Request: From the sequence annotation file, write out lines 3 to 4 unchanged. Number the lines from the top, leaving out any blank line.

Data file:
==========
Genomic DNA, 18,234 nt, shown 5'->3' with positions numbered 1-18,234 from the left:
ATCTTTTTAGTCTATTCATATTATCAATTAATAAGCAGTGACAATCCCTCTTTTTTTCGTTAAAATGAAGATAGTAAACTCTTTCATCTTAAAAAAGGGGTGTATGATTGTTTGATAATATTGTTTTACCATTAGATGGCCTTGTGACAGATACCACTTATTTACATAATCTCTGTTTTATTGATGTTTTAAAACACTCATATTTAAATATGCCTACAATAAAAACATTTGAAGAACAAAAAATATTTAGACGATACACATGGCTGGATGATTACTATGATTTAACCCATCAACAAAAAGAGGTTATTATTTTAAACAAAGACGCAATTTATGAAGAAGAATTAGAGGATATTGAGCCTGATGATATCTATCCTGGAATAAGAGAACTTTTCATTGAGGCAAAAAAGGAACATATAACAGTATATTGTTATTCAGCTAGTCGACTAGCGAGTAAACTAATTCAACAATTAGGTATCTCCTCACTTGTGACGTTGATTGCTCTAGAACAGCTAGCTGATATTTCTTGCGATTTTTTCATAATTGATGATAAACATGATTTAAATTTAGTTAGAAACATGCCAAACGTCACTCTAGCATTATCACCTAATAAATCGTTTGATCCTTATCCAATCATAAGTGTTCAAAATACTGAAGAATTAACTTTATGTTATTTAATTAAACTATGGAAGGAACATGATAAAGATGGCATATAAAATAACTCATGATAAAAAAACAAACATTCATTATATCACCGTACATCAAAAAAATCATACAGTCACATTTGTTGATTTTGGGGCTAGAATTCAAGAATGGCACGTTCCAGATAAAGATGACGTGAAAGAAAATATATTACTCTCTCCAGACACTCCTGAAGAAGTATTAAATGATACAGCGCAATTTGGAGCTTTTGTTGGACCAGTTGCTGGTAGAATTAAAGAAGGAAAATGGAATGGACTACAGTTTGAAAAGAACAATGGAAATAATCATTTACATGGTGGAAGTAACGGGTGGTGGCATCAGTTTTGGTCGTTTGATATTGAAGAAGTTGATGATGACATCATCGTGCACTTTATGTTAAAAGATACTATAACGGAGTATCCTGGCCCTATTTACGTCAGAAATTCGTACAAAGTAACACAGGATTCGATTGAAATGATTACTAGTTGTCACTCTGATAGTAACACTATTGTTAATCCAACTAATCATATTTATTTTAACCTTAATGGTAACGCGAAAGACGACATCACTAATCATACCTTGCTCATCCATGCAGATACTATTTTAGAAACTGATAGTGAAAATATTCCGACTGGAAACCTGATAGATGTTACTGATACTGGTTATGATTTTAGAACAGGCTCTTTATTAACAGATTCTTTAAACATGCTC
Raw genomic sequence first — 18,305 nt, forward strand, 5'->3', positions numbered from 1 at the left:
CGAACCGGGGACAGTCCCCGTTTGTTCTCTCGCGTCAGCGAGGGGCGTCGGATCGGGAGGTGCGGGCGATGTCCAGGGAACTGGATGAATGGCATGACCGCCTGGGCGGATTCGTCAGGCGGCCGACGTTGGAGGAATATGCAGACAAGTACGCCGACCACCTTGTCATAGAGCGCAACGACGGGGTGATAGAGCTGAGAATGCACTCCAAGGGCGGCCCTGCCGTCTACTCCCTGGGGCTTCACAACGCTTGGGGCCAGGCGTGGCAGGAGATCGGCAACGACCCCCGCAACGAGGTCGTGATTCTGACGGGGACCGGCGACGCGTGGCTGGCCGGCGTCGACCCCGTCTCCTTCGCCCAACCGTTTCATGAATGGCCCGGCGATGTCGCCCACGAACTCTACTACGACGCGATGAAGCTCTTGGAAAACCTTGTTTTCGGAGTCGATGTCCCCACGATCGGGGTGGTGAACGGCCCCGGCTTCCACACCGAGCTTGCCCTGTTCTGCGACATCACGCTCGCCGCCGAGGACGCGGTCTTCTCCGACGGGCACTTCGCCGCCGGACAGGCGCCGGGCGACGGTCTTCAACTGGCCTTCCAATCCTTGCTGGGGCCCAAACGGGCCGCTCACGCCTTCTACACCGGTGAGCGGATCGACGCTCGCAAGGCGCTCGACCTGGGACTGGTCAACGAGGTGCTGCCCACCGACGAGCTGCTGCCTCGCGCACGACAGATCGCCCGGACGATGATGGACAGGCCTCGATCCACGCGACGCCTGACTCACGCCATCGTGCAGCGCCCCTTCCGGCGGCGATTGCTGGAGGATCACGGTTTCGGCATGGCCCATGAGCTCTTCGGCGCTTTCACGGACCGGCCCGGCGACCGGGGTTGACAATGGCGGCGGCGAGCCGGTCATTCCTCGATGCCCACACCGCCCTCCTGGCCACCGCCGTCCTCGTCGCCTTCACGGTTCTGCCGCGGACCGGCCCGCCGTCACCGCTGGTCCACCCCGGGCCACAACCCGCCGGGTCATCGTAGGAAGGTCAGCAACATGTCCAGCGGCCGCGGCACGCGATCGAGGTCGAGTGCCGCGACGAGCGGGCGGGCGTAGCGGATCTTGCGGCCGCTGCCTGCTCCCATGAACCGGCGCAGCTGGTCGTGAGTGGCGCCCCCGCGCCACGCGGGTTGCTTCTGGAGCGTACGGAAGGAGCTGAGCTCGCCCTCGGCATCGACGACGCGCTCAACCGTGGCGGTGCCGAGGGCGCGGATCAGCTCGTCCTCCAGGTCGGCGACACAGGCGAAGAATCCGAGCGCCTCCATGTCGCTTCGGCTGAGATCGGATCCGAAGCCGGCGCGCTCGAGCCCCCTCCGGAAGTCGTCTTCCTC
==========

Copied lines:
Raw genomic sequence first — 18,305 nt, forward strand, 5'->3', positions numbered from 1 at the left:
CGAACCGGGGACAGTCCCCGTTTGTTCTCTCGCGTCAGCGAGGGGCGTCGGATCGGGAGGTGCGGGCGATGTCCAGGGAACTGGATGAATGGCATGACCGCCTGGGCGGATTCGTCAGGCGGCCGACGTTGGAGGAATATGCAGACAAGTACGCCGACCACCTTGTCATAGAGCGCAACGACGGGGTGATAGAGCTGAGAATGCACTCCAAGGGCGGCCCTGCCGTCTACTCCCTGGGGCTTCACAACGCTTGGGGCCAGGCGTGGCAGGAGATCGGCAACGACCCCCGCAACGAGGTCGTGATTCTGACGGGGACCGGCGACGCGTGGCTGGCCGGCGTCGACCCCGTCTCCTTCGCCCAACCGTTTCATGAATGGCCCGGCGATGTCGCCCACGAACTCTACTACGACGCGATGAAGCTCTTGGAAAACCTTGTTTTCGGAGTCGATGTCCCCACGATCGGGGTGGTGAACGGCCCCGGCTTCCACACCGAGCTTGCCCTGTTCTGCGACATCACGCTCGCCGCCGAGGACGCGGTCTTCTCCGACGGGCACTTCGCCGCCGGACAGGCGCCGGGCGACGGTCTTCAACTGGCCTTCCAATCCTTGCTGGGGCCCAAACGGGCCGCTCACGCCTTCTACACCGGTGAGCGGATCGACGCTCGCAAGGCGCTCGACCTGGGACTGGTCAACGAGGTGCTGCCCACCGACGAGCTGCTGCCTCGCGCACGACAGATCGCCCGGACGATGATGGACAGGCCTCGATCCACGCGACGCCTGACTCACGCCATCGTGCAGCGCCCCTTCCGGCGGCGATTGCTGGAGGATCACGGTTTCGGCATGGCCCATGAGCTCTTCGGCGCTTTCACGGACCGGCCCGGCGACCGGGGTTGACAATGGCGGCGGCGAGCCGGTCATTCCTCGATGCCCACACCGCCCTCCTGGCCACCGCCGTCCTCGTCGCCTTCACGGTTCTGCCGCGGACCGGCCCGCCGTCACCGCTGGTCCACCCCGGGCCACAACCCGCCGGGTCATCGTAGGAAGGTCAGCAACATGTCCAGCGGCCGCGGCACGCGATCGAGGTCGAGTGCCGCGACGAGCGGGCGGGCGTAGCGGATCTTGCGGCCGCTGCCTGCTCCCATGAACCGGCGCAGCTGGTCGTGAGTGGCGCCCCCGCGCCACGCGGGTTGCTTCTGGAGCGTACGGAAGGAGCTGAGCTCGCCCTCGGCATCGACGACGCGCTCAACCGTGGCGGTGCCGAGGGCGCGGATCAGCTCGTCCTCCAGGTCGGCGACACAGGCGAAGAATCCGAGCGCCTCCATGTCGCTTCGGCTGAGATCGGATCCGAAGCCGGCGCGCTCGAGCCCCCTCCGGAAGTCGTCTTCCTC